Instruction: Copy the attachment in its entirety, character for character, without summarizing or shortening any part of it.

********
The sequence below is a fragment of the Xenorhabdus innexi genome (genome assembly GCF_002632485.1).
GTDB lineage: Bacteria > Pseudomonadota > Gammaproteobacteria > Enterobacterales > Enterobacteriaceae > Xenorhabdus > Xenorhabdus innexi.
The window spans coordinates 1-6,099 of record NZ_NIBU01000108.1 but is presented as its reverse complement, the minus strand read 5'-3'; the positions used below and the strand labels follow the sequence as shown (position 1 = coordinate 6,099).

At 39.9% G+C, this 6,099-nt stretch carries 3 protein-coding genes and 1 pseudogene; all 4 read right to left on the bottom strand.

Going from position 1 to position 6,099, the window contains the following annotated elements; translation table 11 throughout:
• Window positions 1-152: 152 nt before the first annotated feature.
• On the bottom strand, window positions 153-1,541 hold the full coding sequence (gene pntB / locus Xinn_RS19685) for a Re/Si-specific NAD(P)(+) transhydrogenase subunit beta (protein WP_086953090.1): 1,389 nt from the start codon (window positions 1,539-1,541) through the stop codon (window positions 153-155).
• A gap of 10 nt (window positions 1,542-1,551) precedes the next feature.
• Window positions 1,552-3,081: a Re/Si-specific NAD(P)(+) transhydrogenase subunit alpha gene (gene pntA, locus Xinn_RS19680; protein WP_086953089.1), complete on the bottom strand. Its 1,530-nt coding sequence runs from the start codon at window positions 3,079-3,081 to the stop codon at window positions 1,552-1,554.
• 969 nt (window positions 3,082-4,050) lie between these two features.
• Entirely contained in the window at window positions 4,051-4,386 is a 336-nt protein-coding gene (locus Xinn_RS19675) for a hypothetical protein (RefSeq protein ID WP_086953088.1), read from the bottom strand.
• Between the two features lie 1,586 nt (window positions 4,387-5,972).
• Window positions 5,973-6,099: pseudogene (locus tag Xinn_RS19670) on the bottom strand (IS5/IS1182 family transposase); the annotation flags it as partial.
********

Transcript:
The sequence below is a fragment of the Xenorhabdus innexi genome (genome assembly GCF_002632485.1).
GTDB lineage: Bacteria > Pseudomonadota > Gammaproteobacteria > Enterobacterales > Enterobacteriaceae > Xenorhabdus > Xenorhabdus innexi.
The window spans coordinates 1-6,099 of record NZ_NIBU01000108.1 but is presented as its reverse complement, the minus strand read 5'-3'; the positions used below and the strand labels follow the sequence as shown (position 1 = coordinate 6,099).

At 39.9% G+C, this 6,099-nt stretch carries 3 protein-coding genes and 1 pseudogene; all 4 read right to left on the bottom strand.

Going from position 1 to position 6,099, the window contains the following annotated elements; translation table 11 throughout:
• Window positions 1-152: 152 nt before the first annotated feature.
• On the bottom strand, window positions 153-1,541 hold the full coding sequence (gene pntB / locus Xinn_RS19685) for a Re/Si-specific NAD(P)(+) transhydrogenase subunit beta (protein WP_086953090.1): 1,389 nt from the start codon (window positions 1,539-1,541) through the stop codon (window positions 153-155).
• A gap of 10 nt (window positions 1,542-1,551) precedes the next feature.
• Window positions 1,552-3,081: a Re/Si-specific NAD(P)(+) transhydrogenase subunit alpha gene (gene pntA, locus Xinn_RS19680; protein WP_086953089.1), complete on the bottom strand. Its 1,530-nt coding sequence runs from the start codon at window positions 3,079-3,081 to the stop codon at window positions 1,552-1,554.
• 969 nt (window positions 3,082-4,050) lie between these two features.
• Entirely contained in the window at window positions 4,051-4,386 is a 336-nt protein-coding gene (locus Xinn_RS19675) for a hypothetical protein (RefSeq protein ID WP_086953088.1), read from the bottom strand.
• Between the two features lie 1,586 nt (window positions 4,387-5,972).
• Window positions 5,973-6,099: pseudogene (locus tag Xinn_RS19670) on the bottom strand (IS5/IS1182 family transposase); the annotation flags it as partial.